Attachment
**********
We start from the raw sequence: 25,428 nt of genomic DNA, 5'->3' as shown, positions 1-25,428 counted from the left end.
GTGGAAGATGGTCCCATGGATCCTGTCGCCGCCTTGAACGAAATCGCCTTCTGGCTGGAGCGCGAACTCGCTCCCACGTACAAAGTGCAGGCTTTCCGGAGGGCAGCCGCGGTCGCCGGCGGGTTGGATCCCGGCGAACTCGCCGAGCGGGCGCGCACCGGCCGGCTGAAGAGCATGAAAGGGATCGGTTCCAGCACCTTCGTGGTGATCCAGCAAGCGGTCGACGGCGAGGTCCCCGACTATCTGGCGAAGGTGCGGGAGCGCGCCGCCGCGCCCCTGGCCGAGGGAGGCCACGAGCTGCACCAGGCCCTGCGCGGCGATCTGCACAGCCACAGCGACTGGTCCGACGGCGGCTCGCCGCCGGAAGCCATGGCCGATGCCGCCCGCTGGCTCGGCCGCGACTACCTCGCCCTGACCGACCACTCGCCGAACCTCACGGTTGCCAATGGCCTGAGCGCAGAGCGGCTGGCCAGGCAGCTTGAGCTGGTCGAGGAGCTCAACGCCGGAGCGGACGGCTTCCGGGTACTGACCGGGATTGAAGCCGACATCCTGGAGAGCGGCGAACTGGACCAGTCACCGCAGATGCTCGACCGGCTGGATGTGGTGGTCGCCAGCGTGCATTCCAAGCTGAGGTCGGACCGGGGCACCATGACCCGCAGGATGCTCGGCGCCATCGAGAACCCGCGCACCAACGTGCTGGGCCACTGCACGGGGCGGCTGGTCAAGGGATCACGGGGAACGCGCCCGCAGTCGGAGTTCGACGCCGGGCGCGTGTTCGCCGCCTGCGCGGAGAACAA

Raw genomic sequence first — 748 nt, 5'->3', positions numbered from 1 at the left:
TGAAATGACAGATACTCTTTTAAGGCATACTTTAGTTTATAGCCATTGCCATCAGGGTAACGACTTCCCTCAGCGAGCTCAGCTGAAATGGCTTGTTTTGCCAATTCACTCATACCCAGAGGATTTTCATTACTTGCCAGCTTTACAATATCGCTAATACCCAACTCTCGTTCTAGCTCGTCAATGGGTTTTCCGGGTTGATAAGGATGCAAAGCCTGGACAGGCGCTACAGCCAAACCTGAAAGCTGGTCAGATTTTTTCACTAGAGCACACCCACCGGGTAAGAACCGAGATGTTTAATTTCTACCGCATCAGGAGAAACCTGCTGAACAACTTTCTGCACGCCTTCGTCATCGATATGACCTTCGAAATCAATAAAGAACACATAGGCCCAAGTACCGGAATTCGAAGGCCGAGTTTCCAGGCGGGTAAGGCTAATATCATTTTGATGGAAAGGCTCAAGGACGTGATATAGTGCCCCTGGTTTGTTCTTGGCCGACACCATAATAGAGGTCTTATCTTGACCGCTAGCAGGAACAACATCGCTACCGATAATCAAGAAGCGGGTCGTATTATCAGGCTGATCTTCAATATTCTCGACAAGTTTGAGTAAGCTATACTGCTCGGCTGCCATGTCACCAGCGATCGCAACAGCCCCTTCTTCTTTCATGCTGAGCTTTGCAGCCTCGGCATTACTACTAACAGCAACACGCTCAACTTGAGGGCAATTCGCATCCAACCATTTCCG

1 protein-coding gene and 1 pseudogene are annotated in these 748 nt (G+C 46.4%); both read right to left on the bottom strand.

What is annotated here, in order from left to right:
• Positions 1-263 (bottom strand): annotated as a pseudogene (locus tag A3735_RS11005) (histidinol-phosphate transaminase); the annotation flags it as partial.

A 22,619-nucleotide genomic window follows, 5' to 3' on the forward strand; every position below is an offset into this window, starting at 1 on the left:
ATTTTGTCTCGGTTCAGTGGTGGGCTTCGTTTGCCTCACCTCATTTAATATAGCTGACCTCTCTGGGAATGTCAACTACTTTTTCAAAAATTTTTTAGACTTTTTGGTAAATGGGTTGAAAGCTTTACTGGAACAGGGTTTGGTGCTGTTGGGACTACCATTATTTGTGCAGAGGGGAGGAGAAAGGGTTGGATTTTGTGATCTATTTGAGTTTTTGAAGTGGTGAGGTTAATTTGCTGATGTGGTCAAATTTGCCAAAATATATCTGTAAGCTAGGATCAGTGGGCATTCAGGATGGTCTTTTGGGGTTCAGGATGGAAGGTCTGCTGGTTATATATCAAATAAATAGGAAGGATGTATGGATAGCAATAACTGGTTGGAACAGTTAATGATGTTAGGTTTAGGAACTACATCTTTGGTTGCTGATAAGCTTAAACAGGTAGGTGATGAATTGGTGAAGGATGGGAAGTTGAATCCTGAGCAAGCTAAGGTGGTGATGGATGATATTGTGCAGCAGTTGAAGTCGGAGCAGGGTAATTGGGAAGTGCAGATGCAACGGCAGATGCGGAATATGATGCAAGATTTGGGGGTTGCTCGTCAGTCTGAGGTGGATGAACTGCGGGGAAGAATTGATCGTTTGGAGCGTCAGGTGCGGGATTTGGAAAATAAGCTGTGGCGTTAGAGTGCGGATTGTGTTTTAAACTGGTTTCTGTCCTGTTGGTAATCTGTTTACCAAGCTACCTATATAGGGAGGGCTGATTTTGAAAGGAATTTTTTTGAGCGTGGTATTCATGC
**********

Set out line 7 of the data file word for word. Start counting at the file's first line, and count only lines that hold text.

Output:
• Positions 1-263 (bottom strand): annotated as a pseudogene (locus tag A3735_RS11005) (histidinol-phosphate transaminase); the annotation flags it as partial.